Cyber Attacks Increasing Exponentially – The Targets, the Tactics, and Potential Defenses
Updated: May 7, 2020
Since January 2020, zscaler claims “an increase of 30,000% in phishing, malicious websites, and malware targeting remote users[.]” Providing an alternative metric, Infosecurity-Magazine reported that phishing alone soared 600% since the end of February 2020. Covid-19 was, at least in part, the catalyst. More importantly, businesses, individuals, and municipalities must determine the targets, the tactics, and the potential defenses.
Generally, everyone can, is, was, and will be the subject of a cyber-attack. But, there are currently two primary targets of both nation-state and unaffiliated criminal cyber-attacks: (1) Critical infrastructure elements; and (2) Intellectual property holders – these two categories overlap in several areas of industry. Most notably are the energy & chemical sectors (separated by DHS), the food and agricultural sector, and the healthcare and public health sector.
The Energy and chemical sectors include oil companies, power companies, the natural gas industry, and the affiliated and related industries such as pharmaceuticals for prescription drugs, rubber for tires and heavy equipment, and consumer products such as cleaning supplies. The energy sector also provides electricity to households, businesses, and governments – absent which, almost nothing can function.
The food and agriculture sector is dependent on the chemical and energy sector to feed and water crops, as well as process raw materials and distribute food to grocery stores nationwide. This sector represents 1/5th of the U.S. economy and relies upon patented formulas for the efficient growth and harvesting of plants and grains, as well medicinal products for livestock.
The healthcare and public health sector is more important than ever with the creation, refinement, and testing of Covid-19 treatments and vaccines.
The general tactics remain the same: phishing and ransomware. However, the methods used to promote these tactics are evolving.
New Domains: As reported by DarkTrace, bad actors that use email phishing tactics are purchasing and using new domains, en masse, that are free of bad metadata. Most security software flags bad emails by reviewing the sender’s IP address, domain, and any attachments, looking for known indicators of “bad” links. Absent any red flags, the email passes through security and is received by the inbox. By creating a new domain, with no history attached to it, the bad actor can trick the security system into believing that an email is from a reliable source, free from affiliation with a known bad actor.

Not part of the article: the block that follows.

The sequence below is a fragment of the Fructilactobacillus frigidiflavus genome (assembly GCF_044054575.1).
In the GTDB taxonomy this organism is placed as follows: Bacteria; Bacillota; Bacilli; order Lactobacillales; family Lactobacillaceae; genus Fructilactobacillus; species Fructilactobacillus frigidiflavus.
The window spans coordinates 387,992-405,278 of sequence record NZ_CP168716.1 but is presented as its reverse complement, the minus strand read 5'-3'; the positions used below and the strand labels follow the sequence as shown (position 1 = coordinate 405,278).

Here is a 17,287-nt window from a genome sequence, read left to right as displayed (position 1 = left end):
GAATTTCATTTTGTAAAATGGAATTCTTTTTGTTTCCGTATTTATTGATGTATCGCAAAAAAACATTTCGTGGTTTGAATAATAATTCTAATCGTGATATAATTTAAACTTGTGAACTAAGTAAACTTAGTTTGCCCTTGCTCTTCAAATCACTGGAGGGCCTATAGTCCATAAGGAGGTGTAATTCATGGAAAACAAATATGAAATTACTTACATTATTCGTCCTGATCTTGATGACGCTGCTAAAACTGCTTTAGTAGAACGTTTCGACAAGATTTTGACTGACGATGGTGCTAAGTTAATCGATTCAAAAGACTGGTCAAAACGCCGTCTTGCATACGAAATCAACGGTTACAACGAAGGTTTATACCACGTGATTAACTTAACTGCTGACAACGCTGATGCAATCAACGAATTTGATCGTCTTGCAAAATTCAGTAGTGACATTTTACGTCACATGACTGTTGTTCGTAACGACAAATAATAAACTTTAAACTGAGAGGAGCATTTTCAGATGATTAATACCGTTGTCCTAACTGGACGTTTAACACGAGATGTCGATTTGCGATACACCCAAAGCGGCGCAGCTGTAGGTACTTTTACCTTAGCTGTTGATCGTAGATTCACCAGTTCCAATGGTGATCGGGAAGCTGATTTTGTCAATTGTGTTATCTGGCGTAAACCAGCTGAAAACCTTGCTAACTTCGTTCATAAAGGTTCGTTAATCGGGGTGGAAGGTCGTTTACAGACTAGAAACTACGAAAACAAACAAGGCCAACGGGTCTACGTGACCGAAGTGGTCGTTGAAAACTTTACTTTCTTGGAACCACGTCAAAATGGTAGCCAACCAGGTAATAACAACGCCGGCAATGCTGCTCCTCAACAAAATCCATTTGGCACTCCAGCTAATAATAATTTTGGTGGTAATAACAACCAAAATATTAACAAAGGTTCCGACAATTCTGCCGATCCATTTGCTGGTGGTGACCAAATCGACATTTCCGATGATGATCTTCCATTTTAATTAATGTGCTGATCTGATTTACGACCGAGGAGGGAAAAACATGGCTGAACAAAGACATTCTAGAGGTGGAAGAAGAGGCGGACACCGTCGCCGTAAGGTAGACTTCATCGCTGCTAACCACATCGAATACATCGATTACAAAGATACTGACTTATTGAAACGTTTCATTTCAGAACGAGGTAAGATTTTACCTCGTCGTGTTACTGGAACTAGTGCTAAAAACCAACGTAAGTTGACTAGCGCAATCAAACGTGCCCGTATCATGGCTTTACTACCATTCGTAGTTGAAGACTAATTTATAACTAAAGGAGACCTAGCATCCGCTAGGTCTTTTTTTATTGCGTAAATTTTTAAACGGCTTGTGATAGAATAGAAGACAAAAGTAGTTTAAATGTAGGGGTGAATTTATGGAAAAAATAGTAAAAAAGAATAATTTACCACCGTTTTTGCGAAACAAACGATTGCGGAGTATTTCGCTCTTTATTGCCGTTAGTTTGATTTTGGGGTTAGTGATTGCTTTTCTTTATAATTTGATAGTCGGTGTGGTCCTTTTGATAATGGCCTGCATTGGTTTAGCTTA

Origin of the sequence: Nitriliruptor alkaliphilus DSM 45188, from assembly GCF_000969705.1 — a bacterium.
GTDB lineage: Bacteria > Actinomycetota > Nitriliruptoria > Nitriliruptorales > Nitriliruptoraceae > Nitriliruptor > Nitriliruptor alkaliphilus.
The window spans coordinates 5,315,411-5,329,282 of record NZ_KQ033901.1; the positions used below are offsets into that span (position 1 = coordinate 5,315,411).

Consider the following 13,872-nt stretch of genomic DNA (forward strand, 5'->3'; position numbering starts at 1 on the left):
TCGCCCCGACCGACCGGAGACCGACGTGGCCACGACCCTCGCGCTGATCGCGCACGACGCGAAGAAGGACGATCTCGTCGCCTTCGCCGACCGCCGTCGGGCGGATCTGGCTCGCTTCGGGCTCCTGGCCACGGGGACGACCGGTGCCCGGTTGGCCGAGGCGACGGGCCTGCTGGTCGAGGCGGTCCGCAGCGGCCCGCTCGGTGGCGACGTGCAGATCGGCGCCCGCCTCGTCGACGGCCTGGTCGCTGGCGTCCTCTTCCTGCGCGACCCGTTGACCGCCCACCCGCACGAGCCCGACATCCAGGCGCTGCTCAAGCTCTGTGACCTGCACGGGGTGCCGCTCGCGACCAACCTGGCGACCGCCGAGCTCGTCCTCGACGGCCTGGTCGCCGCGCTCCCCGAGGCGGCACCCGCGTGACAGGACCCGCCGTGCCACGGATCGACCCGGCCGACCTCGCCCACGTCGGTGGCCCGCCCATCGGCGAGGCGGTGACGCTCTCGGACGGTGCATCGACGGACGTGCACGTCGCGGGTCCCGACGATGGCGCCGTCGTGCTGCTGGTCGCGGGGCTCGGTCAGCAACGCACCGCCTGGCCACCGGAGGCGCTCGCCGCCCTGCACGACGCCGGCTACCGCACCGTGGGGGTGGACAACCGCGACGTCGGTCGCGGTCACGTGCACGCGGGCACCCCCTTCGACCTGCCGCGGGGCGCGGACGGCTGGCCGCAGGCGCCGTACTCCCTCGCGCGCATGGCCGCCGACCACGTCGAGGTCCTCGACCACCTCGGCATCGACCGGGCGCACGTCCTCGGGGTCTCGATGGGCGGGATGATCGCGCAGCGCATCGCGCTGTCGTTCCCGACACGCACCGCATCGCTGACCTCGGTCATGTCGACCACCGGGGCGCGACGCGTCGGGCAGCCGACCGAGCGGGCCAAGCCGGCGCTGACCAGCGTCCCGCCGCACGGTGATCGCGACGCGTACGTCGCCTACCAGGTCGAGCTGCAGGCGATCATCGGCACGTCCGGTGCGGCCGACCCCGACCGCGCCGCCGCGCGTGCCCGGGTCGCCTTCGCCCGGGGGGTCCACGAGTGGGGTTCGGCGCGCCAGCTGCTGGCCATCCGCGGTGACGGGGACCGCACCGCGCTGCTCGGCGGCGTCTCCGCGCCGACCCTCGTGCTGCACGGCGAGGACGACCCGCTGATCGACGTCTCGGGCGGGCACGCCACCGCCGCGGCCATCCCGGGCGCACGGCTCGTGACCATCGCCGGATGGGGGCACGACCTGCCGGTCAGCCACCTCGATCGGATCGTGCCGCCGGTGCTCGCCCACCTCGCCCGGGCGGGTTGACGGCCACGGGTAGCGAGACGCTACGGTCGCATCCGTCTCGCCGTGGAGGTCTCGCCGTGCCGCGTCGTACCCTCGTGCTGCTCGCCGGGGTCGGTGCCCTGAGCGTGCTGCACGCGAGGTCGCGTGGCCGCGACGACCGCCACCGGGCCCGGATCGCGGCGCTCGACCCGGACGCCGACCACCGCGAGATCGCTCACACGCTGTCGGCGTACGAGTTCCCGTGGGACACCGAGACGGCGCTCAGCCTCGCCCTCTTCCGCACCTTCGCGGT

Big Game Hunting with Targeted Individual: rather than simply blast every antiquated VPN associated with a hospital and then release malware, these bad actors know exactly which entity they want to target and whose credentials they need to infiltrate properly. Here is a scenario: Bad Nation State wants to steal trade secrets from a U.S. Chemical Company. Bad Nation State identifies the Chief Technology Officer from a Sarbanes-Oxley Act filing or press release and studies him. They find his wife’s Facebook account, and through her postings, Bad Nation State poses as another individual, befriends her through a neighborhood association group, and sends her messages with pictures and memes featuring mutual interests. Each time wife opens an image or file from Bad Nation State, it releases malware into the device being used. CTO uses wife’s iPad to check his company email and Bad Nation State captures his credentials, giving itself unlimited access to any file within the company without detection.
Deepfakes: fake audio and video recordings that utilize artificial intelligence to look and sound incredibly real to spread misinformation or create fraud, such as impersonating an executive in issuing commands.
In addition to the standard advice of requiring software patches, multi-factor authentications, passphrases instead of passwords, and daily data back-ups, additional recommended defenses are as follows:
Strictly forbid BYOD policies for anyone with a network administrator account. These individuals need separate cell phones, computers, and tablets that are not permitted to be used by anyone except the individual and a designated IT specialist from within the company.
Strictly forbid certain applications on company equipment – absolutely no gaming, social media sites, or geolocation-enabled applications.
Enact company policies that permit VPN access only from company-issued equipment and devices.
Consider augmenting security and anti-virus software with artificial intelligence software as a second or third-line defense to detect cyber threats.
For changes to company policies, enlist a cybersecurity attorney to assist with reviewing current employment contracts and revising them to reflect best practices regarding permitted equipment use.